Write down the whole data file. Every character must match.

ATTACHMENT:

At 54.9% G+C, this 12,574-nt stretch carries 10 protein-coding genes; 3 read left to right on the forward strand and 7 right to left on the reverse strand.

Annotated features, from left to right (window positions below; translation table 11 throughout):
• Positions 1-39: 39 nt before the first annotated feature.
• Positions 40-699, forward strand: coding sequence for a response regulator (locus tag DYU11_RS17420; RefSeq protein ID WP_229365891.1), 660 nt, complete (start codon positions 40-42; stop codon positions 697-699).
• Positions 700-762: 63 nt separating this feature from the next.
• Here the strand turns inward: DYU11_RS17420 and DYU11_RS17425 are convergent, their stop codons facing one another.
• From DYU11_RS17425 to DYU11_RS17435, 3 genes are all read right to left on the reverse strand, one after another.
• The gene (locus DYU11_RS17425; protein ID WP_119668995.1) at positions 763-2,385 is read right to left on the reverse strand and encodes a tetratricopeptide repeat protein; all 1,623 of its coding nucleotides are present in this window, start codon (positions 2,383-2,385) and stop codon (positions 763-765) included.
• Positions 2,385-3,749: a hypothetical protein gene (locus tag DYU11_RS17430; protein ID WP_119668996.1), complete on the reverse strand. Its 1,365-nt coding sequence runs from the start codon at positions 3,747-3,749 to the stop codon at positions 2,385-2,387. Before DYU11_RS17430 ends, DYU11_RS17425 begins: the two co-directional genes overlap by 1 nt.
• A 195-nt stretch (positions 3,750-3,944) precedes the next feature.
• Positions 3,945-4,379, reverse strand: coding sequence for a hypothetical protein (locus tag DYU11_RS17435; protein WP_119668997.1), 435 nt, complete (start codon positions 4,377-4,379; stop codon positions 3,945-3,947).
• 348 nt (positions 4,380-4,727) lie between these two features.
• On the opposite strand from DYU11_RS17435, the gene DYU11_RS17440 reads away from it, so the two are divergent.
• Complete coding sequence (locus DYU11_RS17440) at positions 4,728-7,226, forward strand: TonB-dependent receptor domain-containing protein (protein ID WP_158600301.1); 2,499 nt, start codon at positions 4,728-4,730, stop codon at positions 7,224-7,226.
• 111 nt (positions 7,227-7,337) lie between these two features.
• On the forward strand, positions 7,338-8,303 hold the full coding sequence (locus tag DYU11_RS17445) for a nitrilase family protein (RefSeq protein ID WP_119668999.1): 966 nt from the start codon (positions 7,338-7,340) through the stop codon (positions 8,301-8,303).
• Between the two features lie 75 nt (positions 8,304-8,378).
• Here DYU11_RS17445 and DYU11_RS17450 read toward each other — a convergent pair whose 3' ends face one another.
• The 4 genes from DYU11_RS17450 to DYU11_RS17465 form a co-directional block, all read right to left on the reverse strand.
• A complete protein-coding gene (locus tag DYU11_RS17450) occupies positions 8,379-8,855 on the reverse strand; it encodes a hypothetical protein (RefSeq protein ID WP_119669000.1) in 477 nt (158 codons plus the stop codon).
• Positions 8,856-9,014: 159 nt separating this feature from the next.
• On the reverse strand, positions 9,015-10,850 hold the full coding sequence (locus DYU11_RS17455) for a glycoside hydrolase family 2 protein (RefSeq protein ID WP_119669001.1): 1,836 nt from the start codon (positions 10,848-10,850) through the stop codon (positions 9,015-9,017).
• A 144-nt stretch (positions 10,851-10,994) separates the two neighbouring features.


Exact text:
At 54.9% G+C, this 12,574-nt stretch carries 10 protein-coding genes; 3 read left to right on the forward strand and 7 right to left on the reverse strand.

Annotated features, from left to right (window positions below; translation table 11 throughout):
• Positions 1-39: 39 nt before the first annotated feature.
• Positions 40-699, forward strand: coding sequence for a response regulator (locus tag DYU11_RS17420; RefSeq protein ID WP_229365891.1), 660 nt, complete (start codon positions 40-42; stop codon positions 697-699).
• Positions 700-762: 63 nt separating this feature from the next.
• Here the strand turns inward: DYU11_RS17420 and DYU11_RS17425 are convergent, their stop codons facing one another.
• From DYU11_RS17425 to DYU11_RS17435, 3 genes are all read right to left on the reverse strand, one after another.
• The gene (locus DYU11_RS17425; protein ID WP_119668995.1) at positions 763-2,385 is read right to left on the reverse strand and encodes a tetratricopeptide repeat protein; all 1,623 of its coding nucleotides are present in this window, start codon (positions 2,383-2,385) and stop codon (positions 763-765) included.
• Positions 2,385-3,749: a hypothetical protein gene (locus tag DYU11_RS17430; protein ID WP_119668996.1), complete on the reverse strand. Its 1,365-nt coding sequence runs from the start codon at positions 3,747-3,749 to the stop codon at positions 2,385-2,387. Before DYU11_RS17430 ends, DYU11_RS17425 begins: the two co-directional genes overlap by 1 nt.
• A 195-nt stretch (positions 3,750-3,944) precedes the next feature.
• Positions 3,945-4,379, reverse strand: coding sequence for a hypothetical protein (locus tag DYU11_RS17435; protein WP_119668997.1), 435 nt, complete (start codon positions 4,377-4,379; stop codon positions 3,945-3,947).
• 348 nt (positions 4,380-4,727) lie between these two features.
• On the opposite strand from DYU11_RS17435, the gene DYU11_RS17440 reads away from it, so the two are divergent.
• Complete coding sequence (locus DYU11_RS17440) at positions 4,728-7,226, forward strand: TonB-dependent receptor domain-containing protein (protein ID WP_158600301.1); 2,499 nt, start codon at positions 4,728-4,730, stop codon at positions 7,224-7,226.
• 111 nt (positions 7,227-7,337) lie between these two features.
• On the forward strand, positions 7,338-8,303 hold the full coding sequence (locus tag DYU11_RS17445) for a nitrilase family protein (RefSeq protein ID WP_119668999.1): 966 nt from the start codon (positions 7,338-7,340) through the stop codon (positions 8,301-8,303).
• Between the two features lie 75 nt (positions 8,304-8,378).
• Here DYU11_RS17445 and DYU11_RS17450 read toward each other — a convergent pair whose 3' ends face one another.
• The 4 genes from DYU11_RS17450 to DYU11_RS17465 form a co-directional block, all read right to left on the reverse strand.
• A complete protein-coding gene (locus tag DYU11_RS17450) occupies positions 8,379-8,855 on the reverse strand; it encodes a hypothetical protein (RefSeq protein ID WP_119669000.1) in 477 nt (158 codons plus the stop codon).
• Positions 8,856-9,014: 159 nt separating this feature from the next.
• On the reverse strand, positions 9,015-10,850 hold the full coding sequence (locus DYU11_RS17455) for a glycoside hydrolase family 2 protein (RefSeq protein ID WP_119669001.1): 1,836 nt from the start codon (positions 10,848-10,850) through the stop codon (positions 9,015-9,017).
• A 144-nt stretch (positions 10,851-10,994) separates the two neighbouring features.